Document the no-shows, too. Some libraries experience low attendance at their gaming events, most particularly with older adults. Tie these gaming events into another type of program, such as a technology event or a "Grandparents and Me" event to get older adults interested and in the library. Once the seniors have experienced gaming and feel comfortable, they will be back on their own. It is important to introduce gaming on a regular basis for this age group for at least 4-6 events to ensure success and a growing of the audience.

Writing a Formal Evaluation

To create your evaluation, determine who your gaming experience is going to serve. Then, plan for your success by identifying your goals. Do you want to bring in new users? Introducing new technologies? Market other library services and programs? Raise library visibility? Figure out how to measure this success - what are the indicators that your goals were achieved? Finally, decide what kind of story you want to tell to the stakeholders you have identified.

Program Evaluation/Assessment Checklist

Gaming Census
What data should you collect and track? This annual gaming census by Dr. Scott Nicholson is modified slightly every year.

Gaming Title Survey
Ask your users what games they want to play at your videogame program.

Activities Survey
Track what users are playing by doing a sweep every 15 minutes to record activity.


Pre & Post Surveys

Short, generic evaluation for participants to evaluate their gaming experience.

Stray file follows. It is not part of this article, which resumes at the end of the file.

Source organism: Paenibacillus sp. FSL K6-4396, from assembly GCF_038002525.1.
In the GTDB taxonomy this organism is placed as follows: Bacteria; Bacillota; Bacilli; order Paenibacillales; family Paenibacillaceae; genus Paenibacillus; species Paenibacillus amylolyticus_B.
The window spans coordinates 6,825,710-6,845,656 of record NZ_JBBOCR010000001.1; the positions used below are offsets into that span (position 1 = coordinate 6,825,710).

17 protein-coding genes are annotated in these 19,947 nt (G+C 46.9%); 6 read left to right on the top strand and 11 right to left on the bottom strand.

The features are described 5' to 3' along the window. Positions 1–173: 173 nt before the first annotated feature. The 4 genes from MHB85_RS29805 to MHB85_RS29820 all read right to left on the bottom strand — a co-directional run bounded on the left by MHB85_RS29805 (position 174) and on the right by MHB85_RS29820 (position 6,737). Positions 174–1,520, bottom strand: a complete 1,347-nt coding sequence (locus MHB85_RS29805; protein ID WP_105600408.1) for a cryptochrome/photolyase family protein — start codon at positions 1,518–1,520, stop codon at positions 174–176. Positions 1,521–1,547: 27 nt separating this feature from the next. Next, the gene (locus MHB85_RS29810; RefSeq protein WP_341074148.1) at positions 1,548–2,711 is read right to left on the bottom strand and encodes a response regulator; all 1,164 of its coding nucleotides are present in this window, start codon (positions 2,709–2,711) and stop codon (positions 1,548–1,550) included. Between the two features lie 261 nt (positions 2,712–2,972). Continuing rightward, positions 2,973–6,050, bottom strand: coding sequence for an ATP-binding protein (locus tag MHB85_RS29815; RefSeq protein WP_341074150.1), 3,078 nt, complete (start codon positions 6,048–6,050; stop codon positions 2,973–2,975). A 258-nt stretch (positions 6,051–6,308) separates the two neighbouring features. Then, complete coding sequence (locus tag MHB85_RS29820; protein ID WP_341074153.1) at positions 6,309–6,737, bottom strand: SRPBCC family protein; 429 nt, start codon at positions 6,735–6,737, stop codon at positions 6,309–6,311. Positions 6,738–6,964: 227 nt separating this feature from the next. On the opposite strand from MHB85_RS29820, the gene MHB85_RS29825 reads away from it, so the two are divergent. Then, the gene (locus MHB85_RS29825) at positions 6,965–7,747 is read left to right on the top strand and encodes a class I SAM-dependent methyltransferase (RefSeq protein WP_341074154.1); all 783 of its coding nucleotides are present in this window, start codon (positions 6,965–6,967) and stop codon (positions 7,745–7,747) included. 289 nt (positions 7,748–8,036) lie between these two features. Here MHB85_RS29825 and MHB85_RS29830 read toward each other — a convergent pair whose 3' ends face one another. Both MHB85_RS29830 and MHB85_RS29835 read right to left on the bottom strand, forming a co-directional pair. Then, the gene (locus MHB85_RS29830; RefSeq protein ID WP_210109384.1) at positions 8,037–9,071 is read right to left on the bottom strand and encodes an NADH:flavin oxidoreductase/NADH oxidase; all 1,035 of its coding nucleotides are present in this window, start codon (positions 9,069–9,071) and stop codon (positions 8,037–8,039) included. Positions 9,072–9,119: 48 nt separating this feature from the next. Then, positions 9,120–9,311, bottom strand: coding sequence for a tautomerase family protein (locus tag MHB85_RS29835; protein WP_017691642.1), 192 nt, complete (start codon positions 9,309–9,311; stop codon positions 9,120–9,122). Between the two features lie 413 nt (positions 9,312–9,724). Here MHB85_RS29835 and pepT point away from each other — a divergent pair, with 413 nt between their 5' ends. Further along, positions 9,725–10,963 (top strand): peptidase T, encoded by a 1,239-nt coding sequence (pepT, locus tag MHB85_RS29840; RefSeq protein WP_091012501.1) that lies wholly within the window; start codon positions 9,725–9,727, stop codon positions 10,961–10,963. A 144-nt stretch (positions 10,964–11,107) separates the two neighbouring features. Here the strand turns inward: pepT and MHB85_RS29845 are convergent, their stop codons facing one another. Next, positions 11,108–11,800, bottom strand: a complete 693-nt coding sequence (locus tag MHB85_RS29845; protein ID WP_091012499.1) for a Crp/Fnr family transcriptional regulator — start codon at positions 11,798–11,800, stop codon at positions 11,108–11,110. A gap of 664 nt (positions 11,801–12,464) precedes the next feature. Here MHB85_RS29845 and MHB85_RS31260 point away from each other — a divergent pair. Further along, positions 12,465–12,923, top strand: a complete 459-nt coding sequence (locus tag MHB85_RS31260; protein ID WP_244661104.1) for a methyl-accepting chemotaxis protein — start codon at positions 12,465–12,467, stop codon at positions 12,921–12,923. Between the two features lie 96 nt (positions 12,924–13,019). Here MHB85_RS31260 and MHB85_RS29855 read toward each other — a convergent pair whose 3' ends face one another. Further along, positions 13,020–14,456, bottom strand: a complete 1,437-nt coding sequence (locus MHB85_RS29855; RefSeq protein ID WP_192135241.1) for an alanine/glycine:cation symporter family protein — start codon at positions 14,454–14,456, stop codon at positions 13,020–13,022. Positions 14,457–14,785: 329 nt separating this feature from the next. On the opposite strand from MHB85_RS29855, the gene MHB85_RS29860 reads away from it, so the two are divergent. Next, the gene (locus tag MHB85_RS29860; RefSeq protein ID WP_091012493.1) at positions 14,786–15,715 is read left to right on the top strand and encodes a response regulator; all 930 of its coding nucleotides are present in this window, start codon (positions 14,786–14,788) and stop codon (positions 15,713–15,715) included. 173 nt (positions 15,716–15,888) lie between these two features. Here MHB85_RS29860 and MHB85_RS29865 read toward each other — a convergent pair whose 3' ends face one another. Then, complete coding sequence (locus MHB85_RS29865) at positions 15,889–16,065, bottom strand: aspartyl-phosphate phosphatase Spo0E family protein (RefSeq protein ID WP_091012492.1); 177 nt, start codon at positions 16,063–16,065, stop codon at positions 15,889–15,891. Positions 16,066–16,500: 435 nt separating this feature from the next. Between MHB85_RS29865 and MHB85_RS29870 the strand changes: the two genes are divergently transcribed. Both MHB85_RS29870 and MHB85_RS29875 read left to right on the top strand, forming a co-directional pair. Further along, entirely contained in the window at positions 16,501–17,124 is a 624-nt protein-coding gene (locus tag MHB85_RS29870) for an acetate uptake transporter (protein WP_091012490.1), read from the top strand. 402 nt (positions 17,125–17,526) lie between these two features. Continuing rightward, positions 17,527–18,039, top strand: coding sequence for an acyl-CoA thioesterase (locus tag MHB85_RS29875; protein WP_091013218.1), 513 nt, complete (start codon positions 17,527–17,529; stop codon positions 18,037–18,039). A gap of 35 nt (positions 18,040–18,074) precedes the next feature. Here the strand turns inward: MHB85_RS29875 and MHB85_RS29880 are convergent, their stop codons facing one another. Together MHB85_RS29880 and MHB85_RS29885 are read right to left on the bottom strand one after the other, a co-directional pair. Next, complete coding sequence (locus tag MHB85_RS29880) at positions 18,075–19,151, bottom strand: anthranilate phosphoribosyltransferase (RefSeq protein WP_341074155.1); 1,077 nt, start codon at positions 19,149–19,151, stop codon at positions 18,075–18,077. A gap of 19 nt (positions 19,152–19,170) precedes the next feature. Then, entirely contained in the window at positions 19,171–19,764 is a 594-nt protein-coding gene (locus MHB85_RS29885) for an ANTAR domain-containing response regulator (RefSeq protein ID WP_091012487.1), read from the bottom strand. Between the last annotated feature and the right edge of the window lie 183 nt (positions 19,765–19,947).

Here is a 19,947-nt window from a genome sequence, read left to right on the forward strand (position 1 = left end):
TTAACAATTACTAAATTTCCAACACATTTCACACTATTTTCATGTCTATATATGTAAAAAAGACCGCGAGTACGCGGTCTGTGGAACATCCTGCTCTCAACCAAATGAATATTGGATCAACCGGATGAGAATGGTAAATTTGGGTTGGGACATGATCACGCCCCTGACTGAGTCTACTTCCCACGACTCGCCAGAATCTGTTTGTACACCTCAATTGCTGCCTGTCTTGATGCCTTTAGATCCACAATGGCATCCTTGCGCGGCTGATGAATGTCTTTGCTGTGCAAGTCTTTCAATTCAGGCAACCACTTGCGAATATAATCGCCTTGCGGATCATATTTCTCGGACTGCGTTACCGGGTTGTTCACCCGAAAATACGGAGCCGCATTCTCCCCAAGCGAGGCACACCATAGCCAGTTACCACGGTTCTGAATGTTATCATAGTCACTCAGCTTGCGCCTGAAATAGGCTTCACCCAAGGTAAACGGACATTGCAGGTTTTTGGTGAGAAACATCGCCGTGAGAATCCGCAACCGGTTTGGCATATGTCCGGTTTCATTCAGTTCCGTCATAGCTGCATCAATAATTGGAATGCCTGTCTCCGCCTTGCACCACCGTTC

Fantasy Football Session Evaluation, University of Dubuque (IA)
Includes questions about attitudes towards research and librarians, before and after the session activities.

Scratch Evaluation, Hennepin County Library (MN)


Program Surveys

Gamelab Beta Survey, University of Syracuse (NY)

Evaluation, Public Library of Charlotte & Mecklenberg (NC)
Focuses on the information the library wants to present to stakeholders.

Gaming Day Evaluation, Pima County Library System (AZ)
Includes a question about zip codes.

Kids Tech: Animation Program Evaluation, Hennepin County Library (MN)
Short evaluation.

Rocket Boys Big Game Evaluation, Reidland High School (KY)
Over half of the student participants completed this online evaluation.

Teen Tech Squad Eval, Hennepin County Library (MN)
Aimed at teen volunteers who assisted with program.

Videogame Program Evaluation, Ann Arbor District Library (MI)

Videogame Program Evaluation, Columbus Metropolitan Library, (OH)

  That Was Then: A brief history of gaming in libraries.

This Is Now:
A snapshot of gaming in libraries today.


Talking Points: Connecting games & literacy.

Tools to measure your success.

  First Steps:
Easy, low-cost models for beginners

Next Steps:
Models large in scope and scale.

Gaming @ your library is an initiative of the American Library Association.
This initiative is generously funded by the Verizon Foundation